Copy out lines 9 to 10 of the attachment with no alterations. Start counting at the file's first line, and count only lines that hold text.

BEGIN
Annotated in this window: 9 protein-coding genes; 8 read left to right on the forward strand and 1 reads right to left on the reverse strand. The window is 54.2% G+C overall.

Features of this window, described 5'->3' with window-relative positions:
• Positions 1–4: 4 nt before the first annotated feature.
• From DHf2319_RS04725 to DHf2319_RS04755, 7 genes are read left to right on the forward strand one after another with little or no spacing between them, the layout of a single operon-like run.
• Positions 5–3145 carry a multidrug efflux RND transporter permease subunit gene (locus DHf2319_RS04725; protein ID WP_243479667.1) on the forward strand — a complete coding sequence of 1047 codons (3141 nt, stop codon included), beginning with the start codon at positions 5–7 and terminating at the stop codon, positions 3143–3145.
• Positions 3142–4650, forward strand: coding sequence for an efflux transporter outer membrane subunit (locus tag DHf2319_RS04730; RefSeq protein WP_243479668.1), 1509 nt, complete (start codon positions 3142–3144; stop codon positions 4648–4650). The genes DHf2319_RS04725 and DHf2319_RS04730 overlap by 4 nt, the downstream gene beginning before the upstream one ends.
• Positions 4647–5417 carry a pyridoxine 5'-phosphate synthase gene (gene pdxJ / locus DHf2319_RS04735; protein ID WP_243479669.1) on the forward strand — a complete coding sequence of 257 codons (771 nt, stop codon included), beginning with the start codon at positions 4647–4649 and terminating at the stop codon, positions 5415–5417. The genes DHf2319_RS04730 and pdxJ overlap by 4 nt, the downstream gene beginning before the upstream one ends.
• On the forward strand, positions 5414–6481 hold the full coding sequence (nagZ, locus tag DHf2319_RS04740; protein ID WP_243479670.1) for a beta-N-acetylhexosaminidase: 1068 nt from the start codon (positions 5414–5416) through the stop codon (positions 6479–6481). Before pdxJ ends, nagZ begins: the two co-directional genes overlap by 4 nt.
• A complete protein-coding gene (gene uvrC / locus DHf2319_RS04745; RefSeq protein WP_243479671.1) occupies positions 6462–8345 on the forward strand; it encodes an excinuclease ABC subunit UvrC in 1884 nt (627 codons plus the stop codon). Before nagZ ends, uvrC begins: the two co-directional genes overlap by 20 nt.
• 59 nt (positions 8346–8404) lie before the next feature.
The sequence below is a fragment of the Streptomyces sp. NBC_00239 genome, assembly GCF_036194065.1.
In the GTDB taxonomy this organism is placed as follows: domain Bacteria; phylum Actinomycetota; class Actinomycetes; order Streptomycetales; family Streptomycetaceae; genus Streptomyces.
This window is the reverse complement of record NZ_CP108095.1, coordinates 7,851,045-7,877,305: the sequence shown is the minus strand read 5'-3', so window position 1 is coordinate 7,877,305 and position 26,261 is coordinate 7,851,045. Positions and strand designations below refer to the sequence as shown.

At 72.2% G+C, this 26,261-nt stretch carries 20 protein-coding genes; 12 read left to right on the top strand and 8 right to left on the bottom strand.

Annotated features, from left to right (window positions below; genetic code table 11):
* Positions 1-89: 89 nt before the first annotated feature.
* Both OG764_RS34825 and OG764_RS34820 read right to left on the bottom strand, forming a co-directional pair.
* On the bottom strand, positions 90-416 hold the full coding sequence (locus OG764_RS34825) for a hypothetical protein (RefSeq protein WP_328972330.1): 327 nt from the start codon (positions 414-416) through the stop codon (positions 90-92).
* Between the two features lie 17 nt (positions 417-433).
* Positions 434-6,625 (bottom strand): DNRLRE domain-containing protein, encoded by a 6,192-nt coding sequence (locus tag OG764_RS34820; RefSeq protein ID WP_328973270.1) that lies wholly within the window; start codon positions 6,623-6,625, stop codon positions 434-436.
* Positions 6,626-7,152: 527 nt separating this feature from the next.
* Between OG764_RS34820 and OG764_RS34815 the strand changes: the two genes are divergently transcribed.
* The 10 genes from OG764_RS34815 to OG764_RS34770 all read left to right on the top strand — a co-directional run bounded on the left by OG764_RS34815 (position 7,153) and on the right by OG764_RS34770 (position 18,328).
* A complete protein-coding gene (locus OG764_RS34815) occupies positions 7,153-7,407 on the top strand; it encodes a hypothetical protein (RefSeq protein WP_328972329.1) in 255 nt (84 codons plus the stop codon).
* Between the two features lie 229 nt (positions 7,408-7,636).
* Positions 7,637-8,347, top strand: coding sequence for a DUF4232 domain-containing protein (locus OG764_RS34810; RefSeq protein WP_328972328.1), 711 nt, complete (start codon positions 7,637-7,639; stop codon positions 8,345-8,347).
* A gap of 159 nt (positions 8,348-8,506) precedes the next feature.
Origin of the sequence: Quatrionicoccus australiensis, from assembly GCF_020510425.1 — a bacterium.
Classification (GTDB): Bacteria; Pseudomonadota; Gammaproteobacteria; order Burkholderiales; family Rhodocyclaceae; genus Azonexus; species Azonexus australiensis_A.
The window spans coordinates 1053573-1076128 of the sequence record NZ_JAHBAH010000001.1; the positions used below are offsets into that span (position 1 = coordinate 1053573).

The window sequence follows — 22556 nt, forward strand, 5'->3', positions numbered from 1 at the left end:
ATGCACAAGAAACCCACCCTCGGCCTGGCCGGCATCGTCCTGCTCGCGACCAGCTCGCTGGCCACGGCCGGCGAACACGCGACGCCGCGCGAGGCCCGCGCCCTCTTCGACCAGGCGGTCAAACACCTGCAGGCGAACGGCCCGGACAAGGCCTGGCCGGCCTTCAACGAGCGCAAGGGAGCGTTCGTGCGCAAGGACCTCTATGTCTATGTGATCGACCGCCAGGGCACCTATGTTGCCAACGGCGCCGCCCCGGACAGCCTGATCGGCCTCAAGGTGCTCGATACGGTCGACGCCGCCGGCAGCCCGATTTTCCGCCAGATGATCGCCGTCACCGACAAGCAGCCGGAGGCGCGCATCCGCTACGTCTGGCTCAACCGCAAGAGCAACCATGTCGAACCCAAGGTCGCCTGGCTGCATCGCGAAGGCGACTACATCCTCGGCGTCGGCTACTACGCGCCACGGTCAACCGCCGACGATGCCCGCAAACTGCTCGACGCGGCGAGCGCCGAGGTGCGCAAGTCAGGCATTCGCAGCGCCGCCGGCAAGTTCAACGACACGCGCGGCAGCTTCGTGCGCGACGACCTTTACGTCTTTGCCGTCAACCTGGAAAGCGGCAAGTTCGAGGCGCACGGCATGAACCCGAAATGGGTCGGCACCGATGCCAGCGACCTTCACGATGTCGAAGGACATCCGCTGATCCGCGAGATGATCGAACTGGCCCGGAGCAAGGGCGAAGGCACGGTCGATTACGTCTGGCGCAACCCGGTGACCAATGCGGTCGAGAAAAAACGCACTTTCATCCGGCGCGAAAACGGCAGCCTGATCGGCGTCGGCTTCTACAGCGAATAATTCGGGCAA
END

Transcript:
• A complete protein-coding gene (gene uvrC / locus DHf2319_RS04745; RefSeq protein WP_243479671.1) occupies positions 6462–8345 on the forward strand; it encodes an excinuclease ABC subunit UvrC in 1884 nt (627 codons plus the stop codon). Before nagZ ends, uvrC begins: the two co-directional genes overlap by 20 nt.
• 59 nt (positions 8346–8404) lie before the next feature.